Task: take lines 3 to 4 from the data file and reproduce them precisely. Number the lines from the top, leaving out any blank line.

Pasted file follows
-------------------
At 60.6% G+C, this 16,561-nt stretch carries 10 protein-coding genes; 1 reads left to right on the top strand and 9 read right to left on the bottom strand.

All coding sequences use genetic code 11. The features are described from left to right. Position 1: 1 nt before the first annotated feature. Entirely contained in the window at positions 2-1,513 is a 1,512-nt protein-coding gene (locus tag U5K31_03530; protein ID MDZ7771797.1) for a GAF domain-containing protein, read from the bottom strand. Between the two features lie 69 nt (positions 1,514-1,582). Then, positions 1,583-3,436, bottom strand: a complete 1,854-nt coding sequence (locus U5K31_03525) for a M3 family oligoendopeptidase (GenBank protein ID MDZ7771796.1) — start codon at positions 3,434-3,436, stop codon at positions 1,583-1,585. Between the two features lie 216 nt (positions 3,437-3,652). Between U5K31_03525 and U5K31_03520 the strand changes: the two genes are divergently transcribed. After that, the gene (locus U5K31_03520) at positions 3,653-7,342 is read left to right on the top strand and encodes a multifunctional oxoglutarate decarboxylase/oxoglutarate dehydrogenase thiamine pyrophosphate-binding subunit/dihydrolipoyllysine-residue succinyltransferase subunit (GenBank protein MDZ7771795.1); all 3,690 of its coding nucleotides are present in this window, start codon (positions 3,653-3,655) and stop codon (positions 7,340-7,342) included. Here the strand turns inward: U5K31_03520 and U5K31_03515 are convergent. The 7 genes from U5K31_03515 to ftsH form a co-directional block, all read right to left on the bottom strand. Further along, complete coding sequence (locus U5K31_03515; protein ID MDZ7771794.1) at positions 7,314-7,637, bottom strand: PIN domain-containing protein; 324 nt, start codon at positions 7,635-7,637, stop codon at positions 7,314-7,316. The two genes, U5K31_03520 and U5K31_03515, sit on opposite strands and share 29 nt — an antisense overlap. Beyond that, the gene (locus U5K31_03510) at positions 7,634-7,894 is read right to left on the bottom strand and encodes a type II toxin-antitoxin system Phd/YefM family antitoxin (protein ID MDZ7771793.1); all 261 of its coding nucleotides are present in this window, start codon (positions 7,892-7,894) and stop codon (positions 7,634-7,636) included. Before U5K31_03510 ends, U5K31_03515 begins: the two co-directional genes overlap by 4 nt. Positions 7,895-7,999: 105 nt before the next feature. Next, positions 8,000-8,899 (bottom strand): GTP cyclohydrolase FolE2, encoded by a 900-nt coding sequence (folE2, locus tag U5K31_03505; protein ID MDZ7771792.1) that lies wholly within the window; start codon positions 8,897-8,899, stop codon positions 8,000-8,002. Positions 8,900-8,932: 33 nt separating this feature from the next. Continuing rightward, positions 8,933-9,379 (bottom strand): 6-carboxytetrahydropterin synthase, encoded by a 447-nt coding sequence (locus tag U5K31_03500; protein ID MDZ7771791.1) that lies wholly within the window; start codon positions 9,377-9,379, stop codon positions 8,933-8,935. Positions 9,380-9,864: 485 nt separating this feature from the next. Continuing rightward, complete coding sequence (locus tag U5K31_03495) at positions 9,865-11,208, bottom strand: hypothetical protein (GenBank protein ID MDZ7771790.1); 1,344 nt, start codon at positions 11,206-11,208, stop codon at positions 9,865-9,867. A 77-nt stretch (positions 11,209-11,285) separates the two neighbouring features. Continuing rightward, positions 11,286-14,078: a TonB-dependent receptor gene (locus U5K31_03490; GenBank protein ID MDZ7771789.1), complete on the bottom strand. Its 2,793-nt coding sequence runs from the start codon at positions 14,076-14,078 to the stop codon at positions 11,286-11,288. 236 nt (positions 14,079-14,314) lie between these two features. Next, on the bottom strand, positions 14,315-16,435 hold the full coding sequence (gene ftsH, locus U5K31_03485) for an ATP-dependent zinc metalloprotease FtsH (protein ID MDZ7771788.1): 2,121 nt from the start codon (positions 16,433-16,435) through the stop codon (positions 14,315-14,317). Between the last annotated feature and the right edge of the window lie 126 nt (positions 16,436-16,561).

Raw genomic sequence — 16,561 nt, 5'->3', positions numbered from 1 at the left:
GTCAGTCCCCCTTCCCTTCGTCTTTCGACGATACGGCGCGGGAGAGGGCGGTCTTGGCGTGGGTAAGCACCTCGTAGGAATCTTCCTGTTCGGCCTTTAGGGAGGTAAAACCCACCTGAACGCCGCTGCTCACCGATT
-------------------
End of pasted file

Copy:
Raw genomic sequence — 16,561 nt, 5'->3', positions numbered from 1 at the left:
GTCAGTCCCCCTTCCCTTCGTCTTTCGACGATACGGCGCGGGAGAGGGCGGTCTTGGCGTGGGTAAGCACCTCGTAGGAATCTTCCTGTTCGGCCTTTAGGGAGGTAAAACCCACCTGAACGCCGCTGCTCACCGATT